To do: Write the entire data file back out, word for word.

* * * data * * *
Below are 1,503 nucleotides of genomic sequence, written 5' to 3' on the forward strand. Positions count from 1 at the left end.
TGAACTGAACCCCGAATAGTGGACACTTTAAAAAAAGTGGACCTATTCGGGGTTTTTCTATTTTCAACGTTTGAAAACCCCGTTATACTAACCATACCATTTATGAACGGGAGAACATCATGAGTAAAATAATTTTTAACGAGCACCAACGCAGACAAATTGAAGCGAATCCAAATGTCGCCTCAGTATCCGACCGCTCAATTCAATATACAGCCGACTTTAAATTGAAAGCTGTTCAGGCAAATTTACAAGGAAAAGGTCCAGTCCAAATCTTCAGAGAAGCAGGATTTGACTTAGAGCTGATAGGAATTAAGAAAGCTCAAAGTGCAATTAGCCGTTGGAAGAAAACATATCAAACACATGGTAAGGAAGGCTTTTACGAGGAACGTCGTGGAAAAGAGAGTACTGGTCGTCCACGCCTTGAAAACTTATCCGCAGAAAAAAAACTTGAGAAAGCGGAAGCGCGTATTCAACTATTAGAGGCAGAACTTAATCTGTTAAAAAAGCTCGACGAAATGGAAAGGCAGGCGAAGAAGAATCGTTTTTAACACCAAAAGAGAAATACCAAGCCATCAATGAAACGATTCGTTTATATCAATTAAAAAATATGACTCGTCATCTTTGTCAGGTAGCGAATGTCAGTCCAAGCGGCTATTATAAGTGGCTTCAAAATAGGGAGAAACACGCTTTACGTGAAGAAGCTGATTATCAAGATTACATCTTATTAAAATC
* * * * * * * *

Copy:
Below are 1,503 nucleotides of genomic sequence, written 5' to 3' on the forward strand. Positions count from 1 at the left end.
TGAACTGAACCCCGAATAGTGGACACTTTAAAAAAAGTGGACCTATTCGGGGTTTTTCTATTTTCAACGTTTGAAAACCCCGTTATACTAACCATACCATTTATGAACGGGAGAACATCATGAGTAAAATAATTTTTAACGAGCACCAACGCAGACAAATTGAAGCGAATCCAAATGTCGCCTCAGTATCCGACCGCTCAATTCAATATACAGCCGACTTTAAATTGAAAGCTGTTCAGGCAAATTTACAAGGAAAAGGTCCAGTCCAAATCTTCAGAGAAGCAGGATTTGACTTAGAGCTGATAGGAATTAAGAAAGCTCAAAGTGCAATTAGCCGTTGGAAGAAAACATATCAAACACATGGTAAGGAAGGCTTTTACGAGGAACGTCGTGGAAAAGAGAGTACTGGTCGTCCACGCCTTGAAAACTTATCCGCAGAAAAAAAACTTGAGAAAGCGGAAGCGCGTATTCAACTATTAGAGGCAGAACTTAATCTGTTAAAAAAGCTCGACGAAATGGAAAGGCAGGCGAAGAAGAATCGTTTTTAACACCAAAAGAGAAATACCAAGCCATCAATGAAACGATTCGTTTATATCAATTAAAAAATATGACTCGTCATCTTTGTCAGGTAGCGAATGTCAGTCCAAGCGGCTATTATAAGTGGCTTCAAAATAGGGAGAAACACGCTTTACGTGAAGAAGCTGATTATCAAGATTACATCTTATTAAAATC